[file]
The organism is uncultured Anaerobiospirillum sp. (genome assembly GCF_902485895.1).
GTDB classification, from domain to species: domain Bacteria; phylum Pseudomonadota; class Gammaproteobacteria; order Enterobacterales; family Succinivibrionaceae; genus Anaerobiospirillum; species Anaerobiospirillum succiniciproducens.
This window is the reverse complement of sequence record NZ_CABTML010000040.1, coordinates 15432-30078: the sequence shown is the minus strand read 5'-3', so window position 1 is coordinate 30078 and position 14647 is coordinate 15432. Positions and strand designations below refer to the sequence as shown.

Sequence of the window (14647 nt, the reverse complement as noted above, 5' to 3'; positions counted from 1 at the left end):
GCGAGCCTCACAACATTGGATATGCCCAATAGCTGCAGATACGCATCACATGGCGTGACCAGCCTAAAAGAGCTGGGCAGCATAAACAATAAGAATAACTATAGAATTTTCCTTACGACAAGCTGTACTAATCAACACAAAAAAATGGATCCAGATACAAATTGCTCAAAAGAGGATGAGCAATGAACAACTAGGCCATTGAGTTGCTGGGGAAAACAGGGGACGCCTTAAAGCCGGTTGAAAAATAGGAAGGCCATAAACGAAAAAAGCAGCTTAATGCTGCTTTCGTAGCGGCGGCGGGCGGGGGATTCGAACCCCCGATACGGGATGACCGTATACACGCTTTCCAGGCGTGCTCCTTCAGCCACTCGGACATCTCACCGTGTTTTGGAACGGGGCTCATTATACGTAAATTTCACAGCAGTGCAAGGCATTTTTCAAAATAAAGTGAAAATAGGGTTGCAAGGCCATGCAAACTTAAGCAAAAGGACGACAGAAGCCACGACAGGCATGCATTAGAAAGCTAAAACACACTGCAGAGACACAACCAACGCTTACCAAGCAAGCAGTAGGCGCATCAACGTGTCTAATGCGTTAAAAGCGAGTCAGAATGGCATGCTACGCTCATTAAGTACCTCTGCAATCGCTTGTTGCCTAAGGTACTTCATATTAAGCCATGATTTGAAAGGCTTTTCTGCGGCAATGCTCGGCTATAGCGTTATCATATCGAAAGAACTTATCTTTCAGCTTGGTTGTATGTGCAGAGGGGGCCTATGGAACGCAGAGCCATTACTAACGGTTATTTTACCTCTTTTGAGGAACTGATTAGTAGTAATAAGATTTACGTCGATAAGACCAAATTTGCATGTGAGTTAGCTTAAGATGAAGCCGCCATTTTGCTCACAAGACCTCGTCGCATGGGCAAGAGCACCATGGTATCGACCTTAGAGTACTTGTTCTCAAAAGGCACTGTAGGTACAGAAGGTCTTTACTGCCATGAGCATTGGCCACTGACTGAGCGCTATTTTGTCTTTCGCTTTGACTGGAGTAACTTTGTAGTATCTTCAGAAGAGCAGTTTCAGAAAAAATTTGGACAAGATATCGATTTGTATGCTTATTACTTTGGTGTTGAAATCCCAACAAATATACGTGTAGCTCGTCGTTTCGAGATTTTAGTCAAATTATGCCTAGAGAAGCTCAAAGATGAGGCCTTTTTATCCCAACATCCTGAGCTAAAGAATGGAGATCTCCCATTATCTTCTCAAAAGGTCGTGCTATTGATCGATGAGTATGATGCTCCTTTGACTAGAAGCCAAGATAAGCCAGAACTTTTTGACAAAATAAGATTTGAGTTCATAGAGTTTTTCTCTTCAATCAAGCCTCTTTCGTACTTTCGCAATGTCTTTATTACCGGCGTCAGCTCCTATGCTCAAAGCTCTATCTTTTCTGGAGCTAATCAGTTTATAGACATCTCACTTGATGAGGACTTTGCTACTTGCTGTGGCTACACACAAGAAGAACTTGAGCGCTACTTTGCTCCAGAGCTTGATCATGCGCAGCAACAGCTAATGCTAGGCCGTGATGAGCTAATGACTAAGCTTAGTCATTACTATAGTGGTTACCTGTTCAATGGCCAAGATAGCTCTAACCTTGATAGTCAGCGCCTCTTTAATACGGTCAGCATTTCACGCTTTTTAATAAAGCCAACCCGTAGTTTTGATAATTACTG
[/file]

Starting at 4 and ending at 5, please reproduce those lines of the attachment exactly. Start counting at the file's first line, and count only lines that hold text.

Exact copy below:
Sequence of the window (14647 nt, the reverse complement as noted above, 5' to 3'; positions counted from 1 at the left end):
GCGAGCCTCACAACATTGGATATGCCCAATAGCTGCAGATACGCATCACATGGCGTGACCAGCCTAAAAGAGCTGGGCAGCATAAACAATAAGAATAACTATAGAATTTTCCTTACGACAAGCTGTACTAATCAACACAAAAAAATGGATCCAGATACAAATTGCTCAAAAGAGGATGAGCAATGAACAACTAGGCCATTGAGTTGCTGGGGAAAACAGGGGACGCCTTAAAGCCGGTTGAAAAATAGGAAGGCCATAAACGAAAAAAGCAGCTTAATGCTGCTTTCGTAGCGGCGGCGGGCGGGGGATTCGAACCCCCGATACGGGATGACCGTATACACGCTTTCCAGGCGTGCTCCTTCAGCCACTCGGACATCTCACCGTGTTTTGGAACGGGGCTCATTATACGTAAATTTCACAGCAGTGCAAGGCATTTTTCAAAATAAAGTGAAAATAGGGTTGCAAGGCCATGCAAACTTAAGCAAAAGGACGACAGAAGCCACGACAGGCATGCATTAGAAAGCTAAAACACACTGCAGAGACACAACCAACGCTTACCAAGCAAGCAGTAGGCGCATCAACGTGTCTAATGCGTTAAAAGCGAGTCAGAATGGCATGCTACGCTCATTAAGTACCTCTGCAATCGCTTGTTGCCTAAGGTACTTCATATTAAGCCATGATTTGAAAGGCTTTTCTGCGGCAATGCTCGGCTATAGCGTTATCATATCGAAAGAACTTATCTTTCAGCTTGGTTGTATGTGCAGAGGGGGCCTATGGAACGCAGAGCCATTACTAACGGTTATTTTACCTCTTTTGAGGAACTGATTAGTAGTAATAAGATTTACGTCGATAAGACCAAATTTGCATGTGAGTTAGCTTAAGATGAAGCCGCCATTTTGCTCACAAGACCTCGTCGCATGGGCAAGAGCACCATGGTATCGACCTTAGAGTACTTGTTCTCAAAAGGCACTGTAGGTACAGAAGGTCTTTACTGCCATGAGCATTGGCCACTGACTGAGCGCTATTTTGTCTTTCGCTTTGACTGGAGTAACTTTGTAGTATCTTCAGAAGAGCAGTTTCAGAAAAAATTTGGACAAGATATCGATTTGTATGCTTATTACTTTGGTGTTGAAATCCCAACAAATATACGTGTAGCTCGTCGTTTCGAGATTTTAGTCAAATTATGCCTAGAGAAGCTCAAAGATGAGGCCTTTTTATCCCAACATCCTGAGCTAAAGAATGGAGATCTCCCATTATCTTCTCAAAAGGTCGTGCTATTGATCGATGAGTATGATGCTCCTTTGACTAGAAGCCAAGATAAGCCAGAACTTTTTGACAAAATAAGATTTGAGTTCATAGAGTTTTTCTCTTCAATCAAGCCTCTTTCGTACTTTCGCAATGTCTTTATTACCGGCGTCAGCTCCTATGCTCAAAGCTCTATCTTTTCTGGAGCTAATCAGTTTATAGACATCTCACTTGATGAGGACTTTGCTACTTGCTGTGGCTACACACAAGAAGAACTTGAGCGCTACTTTGCTCCAGAGCTTGATCATGCGCAGCAACAGCTAATGCTAGGCCGTGATGAGCTAATGACTAAGCTTAGTCATTACTATAGTGGTTACCTGTTCAATGGCCAAGATAGCTCTAACCTTGATAGTCAGCGCCTCTTTAATACGGTCAGCATTTCACGCTTTTTAATAAAGCCAACCCGTAGTTTTGATAATTACTG